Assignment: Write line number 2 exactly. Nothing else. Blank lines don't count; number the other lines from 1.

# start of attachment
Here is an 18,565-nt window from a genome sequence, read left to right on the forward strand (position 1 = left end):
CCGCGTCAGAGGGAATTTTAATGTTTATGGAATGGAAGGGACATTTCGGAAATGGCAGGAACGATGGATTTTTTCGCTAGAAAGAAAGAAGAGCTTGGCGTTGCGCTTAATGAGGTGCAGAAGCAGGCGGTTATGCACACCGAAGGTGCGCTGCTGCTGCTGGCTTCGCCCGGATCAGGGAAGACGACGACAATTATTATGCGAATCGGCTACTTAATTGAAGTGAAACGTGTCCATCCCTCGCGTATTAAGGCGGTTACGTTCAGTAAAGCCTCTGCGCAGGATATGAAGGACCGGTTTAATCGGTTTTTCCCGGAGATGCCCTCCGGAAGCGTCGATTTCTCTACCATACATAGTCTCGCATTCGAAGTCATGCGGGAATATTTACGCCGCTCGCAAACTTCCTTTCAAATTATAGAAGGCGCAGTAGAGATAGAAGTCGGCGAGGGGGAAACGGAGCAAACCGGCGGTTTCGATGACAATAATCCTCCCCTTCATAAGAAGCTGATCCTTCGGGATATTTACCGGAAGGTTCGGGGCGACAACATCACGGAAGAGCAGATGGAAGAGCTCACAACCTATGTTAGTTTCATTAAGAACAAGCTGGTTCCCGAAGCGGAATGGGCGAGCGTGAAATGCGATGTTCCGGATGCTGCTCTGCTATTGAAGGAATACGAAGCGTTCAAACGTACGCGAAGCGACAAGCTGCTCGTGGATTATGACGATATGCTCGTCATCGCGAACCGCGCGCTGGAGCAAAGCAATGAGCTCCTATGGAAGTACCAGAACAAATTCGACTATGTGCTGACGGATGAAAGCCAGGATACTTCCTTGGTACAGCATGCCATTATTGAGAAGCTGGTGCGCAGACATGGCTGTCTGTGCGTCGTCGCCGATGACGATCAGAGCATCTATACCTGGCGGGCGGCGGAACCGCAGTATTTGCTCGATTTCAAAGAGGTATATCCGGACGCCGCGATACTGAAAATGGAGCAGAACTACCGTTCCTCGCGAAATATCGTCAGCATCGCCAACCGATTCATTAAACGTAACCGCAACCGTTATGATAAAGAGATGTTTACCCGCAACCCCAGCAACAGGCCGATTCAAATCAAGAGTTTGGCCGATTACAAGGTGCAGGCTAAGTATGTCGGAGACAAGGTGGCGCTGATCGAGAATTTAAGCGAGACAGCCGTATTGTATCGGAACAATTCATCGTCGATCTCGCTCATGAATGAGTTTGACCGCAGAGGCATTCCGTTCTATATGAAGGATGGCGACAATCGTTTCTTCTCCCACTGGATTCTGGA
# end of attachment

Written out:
CCGCGTCAGAGGGAATTTTAATGTTTATGGAATGGAAGGGACATTTCGGAAATGGCAGGAACGATGGATTTTTTCGCTAGAAAGAAAGAAGAGCTTGGCGTTGCGCTTAATGAGGTGCAGAAGCAGGCGGTTATGCACACCGAAGGTGCGCTGCTGCTGCTGGCTTCGCCCGGATCAGGGAAGACGACGACAATTATTATGCGAATCGGCTACTTAATTGAAGTGAAACGTGTCCATCCCTCGCGTATTAAGGCGGTTACGTTCAGTAAAGCCTCTGCGCAGGATATGAAGGACCGGTTTAATCGGTTTTTCCCGGAGATGCCCTCCGGAAGCGTCGATTTCTCTACCATACATAGTCTCGCATTCGAAGTCATGCGGGAATATTTACGCCGCTCGCAAACTTCCTTTCAAATTATAGAAGGCGCAGTAGAGATAGAAGTCGGCGAGGGGGAAACGGAGCAAACCGGCGGTTTCGATGACAATAATCCTCCCCTTCATAAGAAGCTGATCCTTCGGGATATTTACCGGAAGGTTCGGGGCGACAACATCACGGAAGAGCAGATGGAAGAGCTCACAACCTATGTTAGTTTCATTAAGAACAAGCTGGTTCCCGAAGCGGAATGGGCGAGCGTGAAATGCGATGTTCCGGATGCTGCTCTGCTATTGAAGGAATACGAAGCGTTCAAACGTACGCGAAGCGACAAGCTGCTCGTGGATTATGACGATATGCTCGTCATCGCGAACCGCGCGCTGGAGCAAAGCAATGAGCTCCTATGGAAGTACCAGAACAAATTCGACTATGTGCTGACGGATGAAAGCCAGGATACTTCCTTGGTACAGCATGCCATTATTGAGAAGCTGGTGCGCAGACATGGCTGTCTGTGCGTCGTCGCCGATGACGATCAGAGCATCTATACCTGGCGGGCGGCGGAACCGCAGTATTTGCTCGATTTCAAAGAGGTATATCCGGACGCCGCGATACTGAAAATGGAGCAGAACTACCGTTCCTCGCGAAATATCGTCAGCATCGCCAACCGATTCATTAAACGTAACCGCAACCGTTATGATAAAGAGATGTTTACCCGCAACCCCAGCAACAGGCCGATTCAAATCAAGAGTTTGGCCGATTACAAGGTGCAGGCTAAGTATGTCGGAGACAAGGTGGCGCTGATCGAGAATTTAAGCGAGACAGCCGTATTGTATCGGAACAATTCATCGTCGATCTCGCTCATGAATGAGTTTGACCGCAGAGGCATTCCGTTCTATATGAAGGATGGCGACAATCGTTTCTTCTCCCACTGGATTCTGGA